This Council welcomes the decision of the Gloucestershire Police and Crime Commissioner to withdraw his bid to takeover the governance of Gloucestershire Fire and Rescue Service.

 

This Council notes that 2017 Police and Crime Act places a duty on the blue light services to work together to provide more effective service to their communities.

 

This Council notes that Gloucestershire Fire and Rescue Service has an excellent track record on collaborating with the other emergency services on mutually beneficial projects.

 

This Council notes that Gloucestershire Fire and Rescue is currently consulting on its draft Integrated Risk Management Plan for 2018-2021

 

This Council therefore resolves to support the Cabinet Member for Fire, Planning and Infrastructure in opening up discussions with the Police and Crime Commissioner about opportunities for both services to work together on mutually beneficial projects, with both themselves and also with the ambulance service.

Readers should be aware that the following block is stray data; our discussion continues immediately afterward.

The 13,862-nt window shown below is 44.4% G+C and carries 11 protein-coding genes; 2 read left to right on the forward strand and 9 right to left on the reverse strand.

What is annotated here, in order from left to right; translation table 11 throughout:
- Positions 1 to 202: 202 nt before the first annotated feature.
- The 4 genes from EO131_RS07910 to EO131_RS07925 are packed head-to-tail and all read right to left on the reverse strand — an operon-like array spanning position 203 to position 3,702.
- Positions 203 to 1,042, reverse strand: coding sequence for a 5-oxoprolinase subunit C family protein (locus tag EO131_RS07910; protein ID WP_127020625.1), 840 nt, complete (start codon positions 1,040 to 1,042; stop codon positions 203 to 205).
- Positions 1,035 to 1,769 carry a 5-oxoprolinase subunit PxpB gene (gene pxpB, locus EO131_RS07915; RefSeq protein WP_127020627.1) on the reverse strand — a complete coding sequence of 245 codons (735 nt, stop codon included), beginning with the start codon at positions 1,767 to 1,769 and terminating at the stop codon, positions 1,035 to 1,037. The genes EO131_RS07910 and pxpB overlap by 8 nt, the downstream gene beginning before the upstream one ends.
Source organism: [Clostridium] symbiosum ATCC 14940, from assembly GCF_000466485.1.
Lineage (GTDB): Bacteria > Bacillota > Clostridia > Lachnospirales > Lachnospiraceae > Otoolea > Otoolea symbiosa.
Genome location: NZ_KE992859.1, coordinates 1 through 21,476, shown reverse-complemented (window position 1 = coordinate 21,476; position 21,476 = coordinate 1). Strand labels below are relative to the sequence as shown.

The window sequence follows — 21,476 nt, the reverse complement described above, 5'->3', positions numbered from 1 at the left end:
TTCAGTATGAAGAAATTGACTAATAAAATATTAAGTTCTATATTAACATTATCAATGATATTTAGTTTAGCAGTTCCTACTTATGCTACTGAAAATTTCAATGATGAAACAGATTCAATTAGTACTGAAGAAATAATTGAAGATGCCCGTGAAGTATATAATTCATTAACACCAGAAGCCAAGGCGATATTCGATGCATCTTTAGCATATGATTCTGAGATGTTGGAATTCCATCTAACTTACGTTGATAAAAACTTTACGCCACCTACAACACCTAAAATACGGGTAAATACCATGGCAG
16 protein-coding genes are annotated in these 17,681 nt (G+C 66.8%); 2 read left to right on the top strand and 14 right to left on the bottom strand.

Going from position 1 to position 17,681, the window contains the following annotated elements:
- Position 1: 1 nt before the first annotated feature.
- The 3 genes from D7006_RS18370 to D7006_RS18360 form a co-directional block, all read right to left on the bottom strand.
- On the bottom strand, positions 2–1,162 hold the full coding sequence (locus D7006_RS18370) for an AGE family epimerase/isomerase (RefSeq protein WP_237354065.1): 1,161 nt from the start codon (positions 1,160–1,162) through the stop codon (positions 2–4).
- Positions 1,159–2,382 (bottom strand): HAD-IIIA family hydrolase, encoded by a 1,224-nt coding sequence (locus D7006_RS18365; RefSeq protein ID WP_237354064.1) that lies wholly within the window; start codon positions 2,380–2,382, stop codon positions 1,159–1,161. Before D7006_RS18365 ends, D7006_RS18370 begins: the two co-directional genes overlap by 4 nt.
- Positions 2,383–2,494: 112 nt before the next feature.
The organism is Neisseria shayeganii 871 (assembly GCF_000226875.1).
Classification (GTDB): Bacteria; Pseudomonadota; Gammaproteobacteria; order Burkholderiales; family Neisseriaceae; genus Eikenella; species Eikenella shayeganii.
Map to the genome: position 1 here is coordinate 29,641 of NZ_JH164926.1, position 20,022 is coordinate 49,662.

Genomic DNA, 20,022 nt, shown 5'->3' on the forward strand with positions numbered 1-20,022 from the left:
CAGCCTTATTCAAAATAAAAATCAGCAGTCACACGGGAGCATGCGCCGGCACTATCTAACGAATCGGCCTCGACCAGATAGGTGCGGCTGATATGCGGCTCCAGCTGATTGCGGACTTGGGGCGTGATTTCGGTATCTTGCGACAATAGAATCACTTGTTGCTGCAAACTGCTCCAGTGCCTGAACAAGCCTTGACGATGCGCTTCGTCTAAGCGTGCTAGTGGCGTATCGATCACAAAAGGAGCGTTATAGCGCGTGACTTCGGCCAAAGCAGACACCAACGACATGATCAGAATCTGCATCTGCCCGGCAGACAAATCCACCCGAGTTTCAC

Minutes:

Motion 800 - Adoption and promotion of electric vehicles

Cllr Rachel Smith proposed and Cllr Iain Dobie seconded the motion included on the agenda.

 

Cllr Smith thanked officers for their support in providing information relating to the motion.  She said that that the main drivers for electric vehicles were climate change, air quality and cost savings.  She believed that it was incumbent on the Council to set an example.  She noted that electric vehicles worked out cheaper to run over four years with even greater savings achievable over the longer term.  The Council had direct control over 90 vehicles and provided funding for 825 taxis and buses.  She stated that changes to procurement practices were essential to ensure that school buses were more energy efficient and less polluting.  She referred to a number of other local authorities that were already using electric vehicles.  These included the London Fire Brigade, Oxford City Council, Lewes District Council, Portsmouth City Council, Westminister City Council, the London Borough of Havering and Cornwall Council.